is a contracture, or bending, of the toe at the first joint of the digit, called the proximal
interphalangeal joint. This bending causes the toe to appear like an upside-down V when looked at from the side. Any toe can be involved, but the condition usually affects the second through fifth
toes, known as the lesser digits. Hammer toes are more common in females than males.
Those fashionable shoes. Women tend to cram their feet into too-narrow, ill-fitting shoes with little to no arch support. That?s why we see more hammertoes in women than men. Pointy, high-heeled
shoes put severe pressure on the toes and their joints, and they typically have little to no arch support. Neuromuscular diseases can contribute to the development of hammertoe, too. People with
diabetes can be at increased risk for complications from a hammertoe. In diabetics, if a toe has a corn or other ulceration, it indicates there is too much pressure on the toes. In those with poor
blood flow or neuropathy, these lesions can get infected and lead to the loss of a toe or foot unless shoes are modified.
Well-developed hammertoes are distinctive due to the abnormal bent shape of the toe. However, there are many other common symptoms. Some symptoms may be present before the toe becomes overly bent or
fixed in the contracted position. Often, before the toe becomes permanently contracted, there will be pain or irritation over the top of the toe, particularly over the joint. The symptoms are
pronounced while wearing shoes due to the top of the toe rubbing against the upper portion of the shoe. Often, there is a significant amount of friction between the toe and the shoe or between the
toe and the toes on either side of it. The corns may be soft or hard, depending on their location and age. The affected toe may also appear red with irritated skin. In more severe cases, blisters or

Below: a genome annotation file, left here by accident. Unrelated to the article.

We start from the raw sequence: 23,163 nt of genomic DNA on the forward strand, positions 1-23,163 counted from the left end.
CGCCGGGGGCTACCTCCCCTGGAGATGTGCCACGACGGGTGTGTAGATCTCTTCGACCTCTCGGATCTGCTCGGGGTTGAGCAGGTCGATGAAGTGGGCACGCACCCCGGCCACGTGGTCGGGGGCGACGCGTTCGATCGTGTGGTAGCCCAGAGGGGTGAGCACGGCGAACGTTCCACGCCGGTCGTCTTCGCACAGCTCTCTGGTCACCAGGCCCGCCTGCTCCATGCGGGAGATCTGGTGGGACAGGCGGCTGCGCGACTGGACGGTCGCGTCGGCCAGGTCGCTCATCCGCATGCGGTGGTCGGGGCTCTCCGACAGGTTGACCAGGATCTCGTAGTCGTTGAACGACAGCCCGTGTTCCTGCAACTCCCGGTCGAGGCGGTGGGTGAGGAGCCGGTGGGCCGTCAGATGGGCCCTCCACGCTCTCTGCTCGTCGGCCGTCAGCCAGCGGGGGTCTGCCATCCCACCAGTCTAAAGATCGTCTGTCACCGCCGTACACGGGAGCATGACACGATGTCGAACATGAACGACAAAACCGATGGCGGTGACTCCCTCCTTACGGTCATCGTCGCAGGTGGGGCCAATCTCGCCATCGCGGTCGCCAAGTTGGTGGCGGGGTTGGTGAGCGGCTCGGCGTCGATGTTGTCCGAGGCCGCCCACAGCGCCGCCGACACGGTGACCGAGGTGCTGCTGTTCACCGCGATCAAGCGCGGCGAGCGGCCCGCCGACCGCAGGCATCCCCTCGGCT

open sores may form. Those with diabetes should take extra care if they develop any of these symptoms, as they could lead to further complications.
The treatment Hammer toe
options vary with the type and severity of each hammer toe,
although identifying the deformity early in its development is important to avoid surgery. Your podiatric physician will examine and X-ray the affected area and recommend a treatment plan specific to
Non Surgical Treatment
Podiatric Care may include using anti-inflammatory oral medications or an injection of medication and local anesthetic to reduce this swelling. When you go to your doctor, x-rays are usually required
to evaluate the structure of your foot, check for fractures and determine the cause. The podiatrist may see you to take care of any corns that develop due to the bone deformities. They may advise you
on different shoewear or prescribe a custom made orthotic to try and control the foot structure. Padding techniques may be used to straighten the toe if the deformity is flexible, or pads may be used
to lessen the pressure on the area of the corn or ulcer. Your podiatric physician may also recommend a surgical procedure to actually fix the structural problem of your foot.
Sometimes, if the deformity is severe enough or surgical modification is needed, the toe bones may be fused so that the toe does not bend. Buried wires are used to allow for the fusion to heal, and
they remain in place after healing. Your skin is closed with fine sutures, which are typically removed seven to ten days after surgery. A dressing is used to help keep your toes in their new
position. Dressings should not get wet or be removed. After surgery, your doctor may prescribe pain relievers, typically for the initial four to seven days. Most people heal completely within one
month of surgery, with few complications, if any. Crutches or a cane may be needed to help you keep weight off your affected foot, depending on the procedure. Occasionally, patients receive a special
post-op shoe or a walking boot that is to be worn during the healing process. Most people are able to shower normally after surgery, but must protect the dressing from getting wet. Many patients are
allowed to resume driving within one week after the procedure, but care needs to be taken.
It?s important to understand that preventing hammertoe can sometimes be difficult, since most symptoms do not appear until the condition is well developed. Nonetheless, here are some tips to help you
prevent hammertoe. Do not wear shoes that are too narrow or short. Check your children?s shoe size often to ensure that their shoes still fit correctly. Wear comfortable shoes that fit you properly.
Remember that your feet widen and lengthen with age.